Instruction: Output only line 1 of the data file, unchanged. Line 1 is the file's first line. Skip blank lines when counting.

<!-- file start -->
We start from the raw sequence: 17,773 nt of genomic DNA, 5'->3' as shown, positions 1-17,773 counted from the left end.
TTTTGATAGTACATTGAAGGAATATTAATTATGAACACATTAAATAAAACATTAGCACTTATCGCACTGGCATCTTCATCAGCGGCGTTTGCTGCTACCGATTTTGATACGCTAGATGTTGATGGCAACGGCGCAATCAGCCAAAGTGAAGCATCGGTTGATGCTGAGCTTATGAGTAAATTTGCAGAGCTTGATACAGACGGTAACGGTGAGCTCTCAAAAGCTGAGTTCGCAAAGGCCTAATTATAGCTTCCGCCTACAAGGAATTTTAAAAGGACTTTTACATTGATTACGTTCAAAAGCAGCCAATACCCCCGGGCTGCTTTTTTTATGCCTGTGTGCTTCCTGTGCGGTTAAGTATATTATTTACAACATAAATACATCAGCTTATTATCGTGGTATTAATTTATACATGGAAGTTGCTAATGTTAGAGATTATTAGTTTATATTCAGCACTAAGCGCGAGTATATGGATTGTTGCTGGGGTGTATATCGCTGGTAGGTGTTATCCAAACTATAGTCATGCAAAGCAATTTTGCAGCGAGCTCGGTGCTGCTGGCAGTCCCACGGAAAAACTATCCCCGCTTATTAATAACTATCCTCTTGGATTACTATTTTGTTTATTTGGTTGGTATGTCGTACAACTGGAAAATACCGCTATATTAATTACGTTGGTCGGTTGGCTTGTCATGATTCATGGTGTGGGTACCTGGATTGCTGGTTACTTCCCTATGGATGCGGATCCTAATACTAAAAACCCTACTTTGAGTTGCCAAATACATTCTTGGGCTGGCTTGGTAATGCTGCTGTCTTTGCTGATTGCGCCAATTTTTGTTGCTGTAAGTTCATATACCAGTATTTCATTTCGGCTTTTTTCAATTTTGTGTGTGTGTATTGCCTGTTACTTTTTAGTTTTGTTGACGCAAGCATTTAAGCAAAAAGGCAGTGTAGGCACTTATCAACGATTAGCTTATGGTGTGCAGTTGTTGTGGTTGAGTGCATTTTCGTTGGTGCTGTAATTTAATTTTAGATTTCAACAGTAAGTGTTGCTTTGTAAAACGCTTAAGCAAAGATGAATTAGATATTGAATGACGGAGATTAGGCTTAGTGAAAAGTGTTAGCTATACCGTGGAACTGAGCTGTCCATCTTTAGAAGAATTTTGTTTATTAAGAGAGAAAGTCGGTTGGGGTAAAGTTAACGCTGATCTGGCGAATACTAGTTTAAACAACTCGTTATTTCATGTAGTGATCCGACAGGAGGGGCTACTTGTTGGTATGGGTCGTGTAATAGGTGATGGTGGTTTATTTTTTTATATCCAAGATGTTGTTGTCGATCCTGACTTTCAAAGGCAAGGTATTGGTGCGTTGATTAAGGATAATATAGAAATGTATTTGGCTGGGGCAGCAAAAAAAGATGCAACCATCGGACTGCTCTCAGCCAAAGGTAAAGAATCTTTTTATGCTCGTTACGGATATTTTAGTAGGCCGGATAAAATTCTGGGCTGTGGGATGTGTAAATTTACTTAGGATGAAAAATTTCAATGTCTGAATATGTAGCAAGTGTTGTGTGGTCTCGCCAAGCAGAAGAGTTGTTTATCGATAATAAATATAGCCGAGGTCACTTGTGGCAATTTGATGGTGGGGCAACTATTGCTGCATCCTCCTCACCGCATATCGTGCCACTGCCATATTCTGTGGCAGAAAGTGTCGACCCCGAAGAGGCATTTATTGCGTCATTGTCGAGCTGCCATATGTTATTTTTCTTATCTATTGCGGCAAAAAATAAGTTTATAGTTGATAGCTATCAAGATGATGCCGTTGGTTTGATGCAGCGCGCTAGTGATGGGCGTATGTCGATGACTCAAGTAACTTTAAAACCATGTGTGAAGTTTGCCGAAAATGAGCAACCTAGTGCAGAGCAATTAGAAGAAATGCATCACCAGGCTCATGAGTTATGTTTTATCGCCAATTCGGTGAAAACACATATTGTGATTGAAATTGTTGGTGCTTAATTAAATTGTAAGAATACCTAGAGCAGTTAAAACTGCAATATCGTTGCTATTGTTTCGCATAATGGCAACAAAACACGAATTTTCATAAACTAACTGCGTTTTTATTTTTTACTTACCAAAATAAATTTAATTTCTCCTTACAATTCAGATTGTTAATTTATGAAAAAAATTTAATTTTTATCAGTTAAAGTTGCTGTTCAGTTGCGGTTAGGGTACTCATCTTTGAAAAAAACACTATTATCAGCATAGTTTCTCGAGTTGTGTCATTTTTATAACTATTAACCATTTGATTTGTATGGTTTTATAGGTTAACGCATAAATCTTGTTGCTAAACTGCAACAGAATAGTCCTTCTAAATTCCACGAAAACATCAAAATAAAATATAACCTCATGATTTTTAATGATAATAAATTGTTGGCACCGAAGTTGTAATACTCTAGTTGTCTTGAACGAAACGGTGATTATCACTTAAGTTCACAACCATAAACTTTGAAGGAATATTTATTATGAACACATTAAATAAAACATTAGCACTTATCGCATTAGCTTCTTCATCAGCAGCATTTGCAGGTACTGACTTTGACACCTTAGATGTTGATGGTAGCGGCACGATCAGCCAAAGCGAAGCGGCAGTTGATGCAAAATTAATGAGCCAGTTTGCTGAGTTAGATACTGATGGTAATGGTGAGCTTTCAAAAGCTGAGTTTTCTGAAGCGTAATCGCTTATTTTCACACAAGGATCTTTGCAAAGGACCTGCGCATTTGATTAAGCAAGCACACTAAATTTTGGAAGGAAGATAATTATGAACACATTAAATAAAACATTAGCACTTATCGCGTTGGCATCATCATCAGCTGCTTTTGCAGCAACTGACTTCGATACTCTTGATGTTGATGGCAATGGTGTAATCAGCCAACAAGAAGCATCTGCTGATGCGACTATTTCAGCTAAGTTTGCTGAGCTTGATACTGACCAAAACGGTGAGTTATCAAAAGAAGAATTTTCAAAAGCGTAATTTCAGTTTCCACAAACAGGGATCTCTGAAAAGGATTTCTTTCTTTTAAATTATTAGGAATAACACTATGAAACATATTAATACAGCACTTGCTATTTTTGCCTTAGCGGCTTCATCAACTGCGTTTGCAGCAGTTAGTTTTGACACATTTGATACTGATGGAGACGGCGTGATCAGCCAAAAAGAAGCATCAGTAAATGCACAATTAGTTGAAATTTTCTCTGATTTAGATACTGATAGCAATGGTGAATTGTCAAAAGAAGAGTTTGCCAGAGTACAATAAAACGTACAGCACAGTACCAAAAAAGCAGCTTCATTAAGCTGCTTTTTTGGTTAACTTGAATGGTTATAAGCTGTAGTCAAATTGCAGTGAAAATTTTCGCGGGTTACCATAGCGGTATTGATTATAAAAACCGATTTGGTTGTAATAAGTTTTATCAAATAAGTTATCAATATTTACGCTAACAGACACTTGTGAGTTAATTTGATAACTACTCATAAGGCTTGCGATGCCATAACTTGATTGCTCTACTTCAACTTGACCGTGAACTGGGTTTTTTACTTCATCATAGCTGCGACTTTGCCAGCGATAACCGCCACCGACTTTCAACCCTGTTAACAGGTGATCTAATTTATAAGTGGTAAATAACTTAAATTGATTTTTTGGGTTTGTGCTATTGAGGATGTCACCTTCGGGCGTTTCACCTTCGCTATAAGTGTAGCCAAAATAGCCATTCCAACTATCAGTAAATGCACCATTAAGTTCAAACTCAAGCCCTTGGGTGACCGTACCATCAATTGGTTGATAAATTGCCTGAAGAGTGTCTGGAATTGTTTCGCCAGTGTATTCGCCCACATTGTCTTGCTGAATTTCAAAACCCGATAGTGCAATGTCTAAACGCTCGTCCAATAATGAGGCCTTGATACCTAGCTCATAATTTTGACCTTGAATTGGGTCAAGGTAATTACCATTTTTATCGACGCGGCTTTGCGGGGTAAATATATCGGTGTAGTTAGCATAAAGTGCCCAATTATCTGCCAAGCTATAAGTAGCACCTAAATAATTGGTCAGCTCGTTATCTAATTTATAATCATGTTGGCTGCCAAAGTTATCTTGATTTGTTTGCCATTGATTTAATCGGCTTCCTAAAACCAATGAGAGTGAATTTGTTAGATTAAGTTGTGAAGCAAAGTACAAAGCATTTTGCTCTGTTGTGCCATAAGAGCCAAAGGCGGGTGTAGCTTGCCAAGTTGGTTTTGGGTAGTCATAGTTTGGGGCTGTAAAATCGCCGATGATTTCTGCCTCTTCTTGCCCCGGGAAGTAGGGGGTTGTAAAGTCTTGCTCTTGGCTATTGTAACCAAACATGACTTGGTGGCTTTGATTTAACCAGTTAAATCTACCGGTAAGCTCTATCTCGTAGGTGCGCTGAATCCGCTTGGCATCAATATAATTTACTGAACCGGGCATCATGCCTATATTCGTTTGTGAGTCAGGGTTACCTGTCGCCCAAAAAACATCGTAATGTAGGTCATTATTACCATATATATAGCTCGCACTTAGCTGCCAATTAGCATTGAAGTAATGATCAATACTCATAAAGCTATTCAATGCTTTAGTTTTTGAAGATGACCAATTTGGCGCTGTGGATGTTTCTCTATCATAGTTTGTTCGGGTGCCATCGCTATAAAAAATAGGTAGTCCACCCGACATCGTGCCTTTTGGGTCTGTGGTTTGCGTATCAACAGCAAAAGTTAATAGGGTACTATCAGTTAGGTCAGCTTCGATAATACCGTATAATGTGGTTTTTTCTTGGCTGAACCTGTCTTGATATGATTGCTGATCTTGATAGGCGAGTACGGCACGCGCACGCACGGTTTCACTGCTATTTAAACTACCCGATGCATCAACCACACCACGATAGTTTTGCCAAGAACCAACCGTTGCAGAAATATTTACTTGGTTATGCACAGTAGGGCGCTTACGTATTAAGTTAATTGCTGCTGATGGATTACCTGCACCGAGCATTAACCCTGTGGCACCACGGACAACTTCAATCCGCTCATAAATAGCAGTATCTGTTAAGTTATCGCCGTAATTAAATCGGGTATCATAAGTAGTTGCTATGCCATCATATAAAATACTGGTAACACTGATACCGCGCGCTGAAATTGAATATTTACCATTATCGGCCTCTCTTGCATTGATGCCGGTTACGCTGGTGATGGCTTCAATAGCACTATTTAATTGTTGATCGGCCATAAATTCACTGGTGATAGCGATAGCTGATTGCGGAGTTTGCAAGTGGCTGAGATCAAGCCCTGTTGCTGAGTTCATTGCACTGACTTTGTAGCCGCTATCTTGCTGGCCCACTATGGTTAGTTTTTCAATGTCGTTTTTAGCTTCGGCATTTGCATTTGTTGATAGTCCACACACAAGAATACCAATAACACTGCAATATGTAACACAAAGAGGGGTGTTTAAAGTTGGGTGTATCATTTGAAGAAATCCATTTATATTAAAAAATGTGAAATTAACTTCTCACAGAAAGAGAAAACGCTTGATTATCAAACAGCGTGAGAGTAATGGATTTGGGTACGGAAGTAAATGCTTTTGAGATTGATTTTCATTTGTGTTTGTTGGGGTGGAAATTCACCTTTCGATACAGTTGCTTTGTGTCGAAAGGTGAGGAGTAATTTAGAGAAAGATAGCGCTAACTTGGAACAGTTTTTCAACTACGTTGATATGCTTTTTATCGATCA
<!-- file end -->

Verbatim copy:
We start from the raw sequence: 17,773 nt of genomic DNA, 5'->3' as shown, positions 1-17,773 counted from the left end.